Your first-born is special,” says Julie Nicholson. She recalls how, in the first moments after her daughter Jenny’s birth, she felt remade by motherhood – no longer an individual, but a parent whose first and fervent vow was to protect her child. “Symbolically,” she says, “your first-born defines your position in the universe.”
When Jenny died, aged 24, in the 7/7 terrorist attack in London in 2005, Nicholson, a Church of England priest, felt everything she thought she knew slip away. Her daughter was killed at Edgware Road Underground station by the bomb planted by Mohammad Sidique Khan, the bombers’ ringleader from Dewsbury, and Nicholson was forced to reappraise her convictions. “When protecting your child becomes… not possible, that is not something that can be got over,” she says. “You are changed and you will carry it always, like a wound inside.”
A Song For Jenny is a tenth-anniversary tribute to all 52 victims of the London bombings. Adapted by award-winning screenwriter Frank McGuiness, from Nicholson’s 2010 memoir of the same name, the film stars Emily Watson as Nicholson and tells the story of Jenny’s last morning and the days that followed. Watson’s portrayal of mind-altering grief is terrible to see and can’t have been easy to play (the actress wept at the Bafta screening of the drama). For Nicholson, who had no expectations of catharsis, much less of closure, watching the film was “mainly uplifting”.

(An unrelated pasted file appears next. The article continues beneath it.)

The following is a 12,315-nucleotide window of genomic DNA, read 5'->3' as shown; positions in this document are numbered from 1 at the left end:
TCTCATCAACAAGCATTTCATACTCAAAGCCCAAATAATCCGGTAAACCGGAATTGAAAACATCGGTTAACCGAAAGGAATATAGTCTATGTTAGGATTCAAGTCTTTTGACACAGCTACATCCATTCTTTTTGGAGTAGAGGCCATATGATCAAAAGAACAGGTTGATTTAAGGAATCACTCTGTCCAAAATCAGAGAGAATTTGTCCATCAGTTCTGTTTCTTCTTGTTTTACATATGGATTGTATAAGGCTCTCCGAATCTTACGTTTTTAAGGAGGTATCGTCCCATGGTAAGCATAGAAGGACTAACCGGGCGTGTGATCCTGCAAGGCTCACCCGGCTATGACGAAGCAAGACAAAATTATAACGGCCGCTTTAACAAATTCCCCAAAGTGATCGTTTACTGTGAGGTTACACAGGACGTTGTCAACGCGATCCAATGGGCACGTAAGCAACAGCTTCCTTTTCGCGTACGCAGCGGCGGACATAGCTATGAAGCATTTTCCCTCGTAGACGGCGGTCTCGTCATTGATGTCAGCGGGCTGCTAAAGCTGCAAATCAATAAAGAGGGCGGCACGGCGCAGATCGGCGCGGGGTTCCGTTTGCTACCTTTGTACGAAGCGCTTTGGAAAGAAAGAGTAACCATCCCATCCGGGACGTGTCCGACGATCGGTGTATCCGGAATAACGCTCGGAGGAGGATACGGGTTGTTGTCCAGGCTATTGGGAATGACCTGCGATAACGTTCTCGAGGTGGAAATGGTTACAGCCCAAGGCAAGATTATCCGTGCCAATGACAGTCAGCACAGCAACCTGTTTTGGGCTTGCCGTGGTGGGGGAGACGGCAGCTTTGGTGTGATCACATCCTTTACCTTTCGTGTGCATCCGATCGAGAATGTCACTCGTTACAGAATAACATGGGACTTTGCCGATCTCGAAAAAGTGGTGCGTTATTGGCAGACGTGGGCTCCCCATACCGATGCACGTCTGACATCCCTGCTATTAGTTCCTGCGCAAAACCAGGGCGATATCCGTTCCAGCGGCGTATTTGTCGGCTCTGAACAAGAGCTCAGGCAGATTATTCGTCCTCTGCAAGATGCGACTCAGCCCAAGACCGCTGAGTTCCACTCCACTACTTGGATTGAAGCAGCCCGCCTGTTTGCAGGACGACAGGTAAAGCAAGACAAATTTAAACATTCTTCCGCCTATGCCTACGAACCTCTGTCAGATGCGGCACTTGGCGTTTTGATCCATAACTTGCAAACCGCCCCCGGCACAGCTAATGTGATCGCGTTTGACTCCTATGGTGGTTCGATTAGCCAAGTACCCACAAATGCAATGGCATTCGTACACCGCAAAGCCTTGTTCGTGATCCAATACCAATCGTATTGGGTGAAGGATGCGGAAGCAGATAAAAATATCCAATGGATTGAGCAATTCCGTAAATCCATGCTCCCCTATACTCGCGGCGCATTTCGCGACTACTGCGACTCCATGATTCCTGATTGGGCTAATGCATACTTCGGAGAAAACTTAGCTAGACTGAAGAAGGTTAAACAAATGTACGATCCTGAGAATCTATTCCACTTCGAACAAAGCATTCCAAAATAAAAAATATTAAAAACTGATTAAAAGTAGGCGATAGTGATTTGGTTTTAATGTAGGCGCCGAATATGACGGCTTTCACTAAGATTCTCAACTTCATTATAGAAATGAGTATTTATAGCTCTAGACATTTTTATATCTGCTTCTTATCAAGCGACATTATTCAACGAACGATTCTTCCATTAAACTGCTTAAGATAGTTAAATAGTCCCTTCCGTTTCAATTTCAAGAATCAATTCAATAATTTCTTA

“That first time, watching Emily, who was just extraordinary, I lost track of whether I was watching her or watching me. I felt this mix of being quite objective about it, as if it were someone else’s story, but at the same time feeling that this whole narrative was somehow in me.”
The content of the drama reflects Nicholson’s unrelenting, visceral need for facts at the time of her daughter’s death; her need to see for herself the bomb site in the immediate aftermath of the explosion; her decision, against official advice, to see her daughter’s mutilated body.
There is an indescribably sad mortuary scene where Nicholson anoints with holy oil her daughter’s arm and hand – the only part of Jenny recognisable in the undertaker’s swirl of muslin – and prays for her. Nicholson has written in her memoir that she believes it was for this moment alone that she was ordained as a priest. A year later, however, she resigned her position at the Church of St Aidan with St George in Bristol to work in community theatre. Her decision provoked headlines about “the priest who lost her faith”, or “the priest who couldn’t forgive”, but the truth was not so simple.
“Faith, to me, is not like a shopping bag full of stuff that you can pick up and put down,” she says, carefully. “It’s something that is woven through me. It’s a mysterious thing, and sometimes I engage more with one part of it than another, but I think what I rejected absolutely was the easy language of faith that, actually, just doesn’t measure up when times are tough. I could stand up as an Anglican priest, with my dog collar on, and speak those words of forgiveness and reconciliation. And then I would go into my house and close the door, and know I didn’t believe them.”